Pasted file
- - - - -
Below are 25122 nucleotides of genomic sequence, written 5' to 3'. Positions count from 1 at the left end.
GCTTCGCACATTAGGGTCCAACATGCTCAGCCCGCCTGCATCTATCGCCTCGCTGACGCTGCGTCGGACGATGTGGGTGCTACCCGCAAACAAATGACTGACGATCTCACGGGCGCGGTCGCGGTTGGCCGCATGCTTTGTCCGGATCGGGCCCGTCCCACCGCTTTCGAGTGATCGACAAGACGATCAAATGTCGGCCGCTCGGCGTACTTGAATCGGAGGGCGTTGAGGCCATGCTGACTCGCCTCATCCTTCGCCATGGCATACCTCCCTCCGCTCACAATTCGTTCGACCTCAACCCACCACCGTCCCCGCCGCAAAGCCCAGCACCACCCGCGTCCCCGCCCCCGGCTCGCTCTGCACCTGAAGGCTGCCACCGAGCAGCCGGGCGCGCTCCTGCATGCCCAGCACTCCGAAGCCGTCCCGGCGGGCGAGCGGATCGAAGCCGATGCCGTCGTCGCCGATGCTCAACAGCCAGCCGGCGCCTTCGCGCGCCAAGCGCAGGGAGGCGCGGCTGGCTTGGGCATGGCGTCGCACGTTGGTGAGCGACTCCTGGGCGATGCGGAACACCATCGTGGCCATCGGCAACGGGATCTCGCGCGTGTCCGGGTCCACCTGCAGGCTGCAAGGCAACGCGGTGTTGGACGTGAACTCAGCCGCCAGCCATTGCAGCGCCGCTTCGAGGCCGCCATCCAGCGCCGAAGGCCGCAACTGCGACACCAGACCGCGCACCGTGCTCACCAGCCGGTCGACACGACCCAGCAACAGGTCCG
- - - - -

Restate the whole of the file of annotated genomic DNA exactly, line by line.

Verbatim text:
Below are 25122 nucleotides of genomic sequence, written 5' to 3'. Positions count from 1 at the left end.
GCTTCGCACATTAGGGTCCAACATGCTCAGCCCGCCTGCATCTATCGCCTCGCTGACGCTGCGTCGGACGATGTGGGTGCTACCCGCAAACAAATGACTGACGATCTCACGGGCGCGGTCGCGGTTGGCCGCATGCTTTGTCCGGATCGGGCCCGTCCCACCGCTTTCGAGTGATCGACAAGACGATCAAATGTCGGCCGCTCGGCGTACTTGAATCGGAGGGCGTTGAGGCCATGCTGACTCGCCTCATCCTTCGCCATGGCATACCTCCCTCCGCTCACAATTCGTTCGACCTCAACCCACCACCGTCCCCGCCGCAAAGCCCAGCACCACCCGCGTCCCCGCCCCCGGCTCGCTCTGCACCTGAAGGCTGCCACCGAGCAGCCGGGCGCGCTCCTGCATGCCCAGCACTCCGAAGCCGTCCCGGCGGGCGAGCGGATCGAAGCCGATGCCGTCGTCGCCGATGCTCAACAGCCAGCCGGCGCCTTCGCGCGCCAAGCGCAGGGAGGCGCGGCTGGCTTGGGCATGGCGTCGCACGTTGGTGAGCGACTCCTGGGCGATGCGGAACACCATCGTGGCCATCGGCAACGGGATCTCGCGCGTGTCCGGGTCCACCTGCAGGCTGCAAGGCAACGCGGTGTTGGACGTGAACTCAGCCGCCAGCCATTGCAGCGCCGCTTCGAGGCCGCCATCCAGCGCCGAAGGCCGCAACTGCGACACCAGACCGCGCACCGTGCTCACCAGCCGGTCGACACGACCCAGCAACAGGTCCG